1. Jebson PJ, Engber WD. Proximal row carpectomy. Tech Hand Up Extrem Surg. 1999;3(1):32–6.

    Article  CAS  Google Scholar 

  2. Jebson PJ, Hayes EP, Engber WD. Proximal row carpectomy: a minimum 10-year follow-up study. J Hand Surg Am. 2003;28(4):561–9.

    Article  PubMed  Google Scholar 

  3. Berkhout MJ, Bachour Y, Zheng KH, Mullender MG, Strackee SD, Ritt MJ. Four-corner arthrodesis Versus proximal row carpectomy: a retrospective study with a Mean Follow-Up of 17 years. J Hand Surg Am. 2015;40(7):1349–54.

    Article  Google Scholar 

  4. Hogan CJ, McKay PL, Degnan GG. Changes in radiocarpal loading characteristics after proximal row carpectomy. J Hand Surg Am. 2004;29(6):1109–13.

    Article  Google Scholar 

  5. Kwon BC, Choi SJ, Shin J, Baek GH. Proximal row carpectomy with capsular interposition arthroplasty for advanced arthritis of the wrist. J Bone Joint Surg Br. 2009;91(12):1601–6.

    Article  CAS  Google Scholar 

  6. Lee SJ, Rabinovich RV, Kim A. Proximal row carpectomy using decellularized dermal allograft: preliminary results. J Wrist Surg. 2021;10(2):116–22.

    Article  Google Scholar 

  7. Rabinovich RV, Lee SJ. Proximal row carpectomy using decellularized dermal allograft. J Hand Surg Am. 2018;43(4):392. e1- e9.

    Article  Google Scholar 

  8. Begley BW, Engber WD. Proximal row carpectomy in advanced Kienbock’s disease. J Hand Surg Am. 1994;19(6):1016–8.

    Article  CAS  Google Scholar 

  9. Inoue G, Miura T. Proximal row carpectomy in perilunate dislocations and lunatomalacia. Acta Orthop Scand. 1990;61(5):449–52.

    Article  CAS  Google Scholar 

  10. Tomaino MM, Miller RJ, Cole I, Burton RI. Scapholunate advanced collapse wrist: proximal row carpectomy or limited wrist arthrodesis with scaphoid excision? J Hand Surg Am. 1994;19(1):134–42.

    Article  CAS  Google Scholar 

  11. Salomon GD, Eaton RG. Proximal row carpectomy with partial capitate resection. J Hand Surg Am. 1996;21(1):2–8.

    Article  CAS  Google Scholar 

  12. Carneiro Rdos S, Dias CE, Baptista CM. Proximal row carpectomy with allograft scaffold interposition arthroplasty. Tech Hand Up Extrem Surg. 2011;15(4):253–6.

    Article  Google Scholar 

  13. Seo JB, Kwak KY, Park B, Yoo JS. Anterior cable reconstruction using the proximal biceps tendon for reinforcement of arthroscopic rotator cuff repair prevent retear and increase acromiohumeral distance. J Orthop. 2021;23:246–9.

    Article  PubMed Central  Google Scholar 

  14. Hartzler RU, Melapi S, de Beer JF, Burkhart SS. Arthroscopic joint preservation in severe glenohumeral arthritis using Interpositional Human dermal allograft. Arthroscopy. 2017;33(11):1920–5.

    Google Scholar 

  15. Reyniers P, van Beek N, De Schrijver F, Goeminne S. Proximal row carpectomy versus four-corner arthrodesis in the treatment of SLAC and SNAC wrist: meta-analysis and literature review. Hand Surg Rehabil. 2023;42(3):194–202.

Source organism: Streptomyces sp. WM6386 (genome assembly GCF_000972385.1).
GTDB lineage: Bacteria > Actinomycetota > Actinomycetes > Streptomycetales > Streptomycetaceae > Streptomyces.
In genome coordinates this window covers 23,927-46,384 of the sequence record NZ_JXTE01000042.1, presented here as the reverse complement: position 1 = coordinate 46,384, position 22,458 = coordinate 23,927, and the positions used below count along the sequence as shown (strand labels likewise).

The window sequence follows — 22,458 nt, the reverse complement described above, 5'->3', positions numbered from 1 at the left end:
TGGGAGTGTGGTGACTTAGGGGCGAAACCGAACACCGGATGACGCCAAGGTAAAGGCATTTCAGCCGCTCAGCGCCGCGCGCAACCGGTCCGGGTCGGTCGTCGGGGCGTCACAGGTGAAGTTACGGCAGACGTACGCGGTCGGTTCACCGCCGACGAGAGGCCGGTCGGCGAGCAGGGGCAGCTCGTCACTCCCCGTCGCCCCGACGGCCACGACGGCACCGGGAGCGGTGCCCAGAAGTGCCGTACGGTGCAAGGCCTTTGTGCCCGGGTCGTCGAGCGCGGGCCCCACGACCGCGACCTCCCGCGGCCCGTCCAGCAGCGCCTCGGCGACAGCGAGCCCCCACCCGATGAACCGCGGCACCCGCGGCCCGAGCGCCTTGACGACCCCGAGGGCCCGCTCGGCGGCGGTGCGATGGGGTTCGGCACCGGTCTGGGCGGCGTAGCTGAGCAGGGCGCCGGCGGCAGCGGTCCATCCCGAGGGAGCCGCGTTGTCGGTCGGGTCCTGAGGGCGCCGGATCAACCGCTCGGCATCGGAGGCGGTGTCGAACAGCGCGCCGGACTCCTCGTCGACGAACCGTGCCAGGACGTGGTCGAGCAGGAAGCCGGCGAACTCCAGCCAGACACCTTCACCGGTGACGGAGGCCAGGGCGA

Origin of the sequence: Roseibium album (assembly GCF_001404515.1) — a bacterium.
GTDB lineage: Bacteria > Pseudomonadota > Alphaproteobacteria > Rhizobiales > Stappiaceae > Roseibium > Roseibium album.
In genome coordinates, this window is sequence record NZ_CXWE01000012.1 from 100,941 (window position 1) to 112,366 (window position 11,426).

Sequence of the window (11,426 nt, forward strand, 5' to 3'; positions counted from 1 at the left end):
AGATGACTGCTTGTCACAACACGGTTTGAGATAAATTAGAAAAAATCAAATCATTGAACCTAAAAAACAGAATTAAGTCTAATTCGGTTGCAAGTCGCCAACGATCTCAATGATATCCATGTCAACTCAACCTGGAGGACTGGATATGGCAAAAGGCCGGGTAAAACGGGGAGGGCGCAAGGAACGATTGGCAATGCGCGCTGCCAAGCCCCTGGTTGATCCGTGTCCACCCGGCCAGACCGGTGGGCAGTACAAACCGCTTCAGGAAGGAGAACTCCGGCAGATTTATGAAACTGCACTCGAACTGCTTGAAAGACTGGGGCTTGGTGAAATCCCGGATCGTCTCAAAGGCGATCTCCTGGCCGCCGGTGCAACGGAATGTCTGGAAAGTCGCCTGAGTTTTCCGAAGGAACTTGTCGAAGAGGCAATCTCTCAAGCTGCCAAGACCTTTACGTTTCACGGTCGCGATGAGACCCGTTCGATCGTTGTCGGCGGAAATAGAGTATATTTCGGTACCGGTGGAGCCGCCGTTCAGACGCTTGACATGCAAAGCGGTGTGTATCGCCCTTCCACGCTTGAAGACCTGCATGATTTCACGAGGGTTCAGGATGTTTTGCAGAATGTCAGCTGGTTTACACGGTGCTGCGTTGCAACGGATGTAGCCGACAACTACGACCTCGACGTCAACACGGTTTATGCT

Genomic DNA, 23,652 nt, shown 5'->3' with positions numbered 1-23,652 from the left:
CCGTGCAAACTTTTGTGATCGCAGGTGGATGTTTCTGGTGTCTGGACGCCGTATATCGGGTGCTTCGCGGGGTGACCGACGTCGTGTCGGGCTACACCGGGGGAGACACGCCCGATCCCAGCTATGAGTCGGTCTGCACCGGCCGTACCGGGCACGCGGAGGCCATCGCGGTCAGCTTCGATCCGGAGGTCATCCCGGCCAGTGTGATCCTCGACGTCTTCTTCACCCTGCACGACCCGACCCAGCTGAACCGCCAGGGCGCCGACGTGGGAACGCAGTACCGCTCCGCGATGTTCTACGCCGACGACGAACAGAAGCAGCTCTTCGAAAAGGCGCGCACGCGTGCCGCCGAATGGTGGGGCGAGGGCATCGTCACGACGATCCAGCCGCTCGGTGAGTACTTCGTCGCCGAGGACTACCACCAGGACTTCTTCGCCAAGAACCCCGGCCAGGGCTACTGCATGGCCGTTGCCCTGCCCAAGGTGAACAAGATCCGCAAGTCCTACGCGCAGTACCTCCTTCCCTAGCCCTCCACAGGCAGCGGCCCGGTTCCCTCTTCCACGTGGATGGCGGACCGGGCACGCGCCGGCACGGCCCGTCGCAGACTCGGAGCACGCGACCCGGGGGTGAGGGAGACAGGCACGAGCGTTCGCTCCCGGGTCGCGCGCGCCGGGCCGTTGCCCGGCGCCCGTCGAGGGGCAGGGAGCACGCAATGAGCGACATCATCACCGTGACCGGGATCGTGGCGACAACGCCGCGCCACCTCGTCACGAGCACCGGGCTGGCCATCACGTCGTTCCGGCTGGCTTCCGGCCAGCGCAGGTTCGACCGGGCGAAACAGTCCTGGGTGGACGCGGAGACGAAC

Article  CAS  Google Scholar 

  16. Li NY, Kuczmarski AS, Hresko AM, Goodman AD, Gil JA, Daniels AH. Four-corner arthrodesis versus proximal row carpectomy: risk factors and complications Associated with prolonged postoperative opioid use. J Hand Microsurg. 2022;14(2):163–9.

    Article  CAS  Google Scholar 

  17. Amer KM, Thomson JE, Vosbikian MM, Ahmed I. Four-corner arthrodesis Versus proximal row carpectomy for Scapholunate Advanced Collapse: a systematic literature review and Meta-analysis. Ann Plast Surg. 2020;85(6):699–703.

    Article  CAS  Google Scholar 

  18. Fulchignoni C, Caviglia D, Rocchi L. Resurfacing capitate pyrocarbon implant after proximal row carpectomy: a litterature review. Orthop Rev (Pavia). 2020;12(Suppl 1):8679.

    Google Scholar 

  19. Giacalone F, di Summa PG, Fenoglio A, Sard A, Dutto E, Ferrero M, et al. Resurfacing Capitate Pyrocarbon Implant versus proximal row carpectomy alone: a comparative study to evaluate the role of Capitate Prosthetic Resurfacing in Advanced Carpal Collapse. Plast Reconstr Surg. 2017;140(5):962–70.

    Article  CAS  Google Scholar 

  20. Perry AC, Wilkes C, Curran MWT, Ball BJ, Morhart MJ. Proximal row carpectomy modifications for Capitate Arthritis: a systematic review. J Wrist Surg. 2023;12(1):86–94.

    Article  Google Scholar 

Download references


There is no funding source.

Author information

Authors and Affiliations



J.B.S and J.S. Y. designed this study, D.H.L and J.W.J. took the radiologic measurements and gathered the retrospective data.

Corresponding author

Correspondence to Jae-Sung Yoo.

Ethics declarations

Ethical approval and consent to participate

All methods were carried out in accordance with relevant guidelines and regulations, and approval from appropriate Institutional Review Board of the Dankook University Hospital. This study received informed consent from all participants consisted of this study cohort.

Consent for publication

Not applicable.

Competing interests

The authors declare no competing interests.

Additional information

Publisher’s Note

Springer Nature remains neutral with regard to jurisdictional claims in published maps and institutional affiliations.

Rights and permissions

Open Access This article is licensed under a Creative Commons Attribution 4.0 International License, which permits use, sharing, adaptation, distribution and reproduction in any medium or format, as long as you give appropriate credit to the original author(s) and the source, provide a link to the Creative Commons licence, and indicate if changes were made. The images or other third party material in this article are included in the article’s Creative Commons licence, unless indicated otherwise in a credit line to the material. If material is not included in the article’s Creative Commons licence and your intended use is not permitted by statutory regulation or exceeds the permitted use, you will need to obtain permission directly from the copyright holder. To view a copy of this licence, visit The Creative Commons Public Domain Dedication waiver ( applies to the data made available in this article, unless otherwise stated in a credit line to the data.

Reprints and permissions

About this article

Check for updates. Verify currency and authenticity via CrossMark

Cite this article

Lee, DH., Seo, JB., Jung, JU. et al. Proximal row carpectomy with interposition arthroplasty using both capsular flap and acellular human dermal matrix. BMC Musculoskelet Disord 25, 199 (2024).

Download citation

  • Received:

  • Accepted:

  • Published:

  • DOI: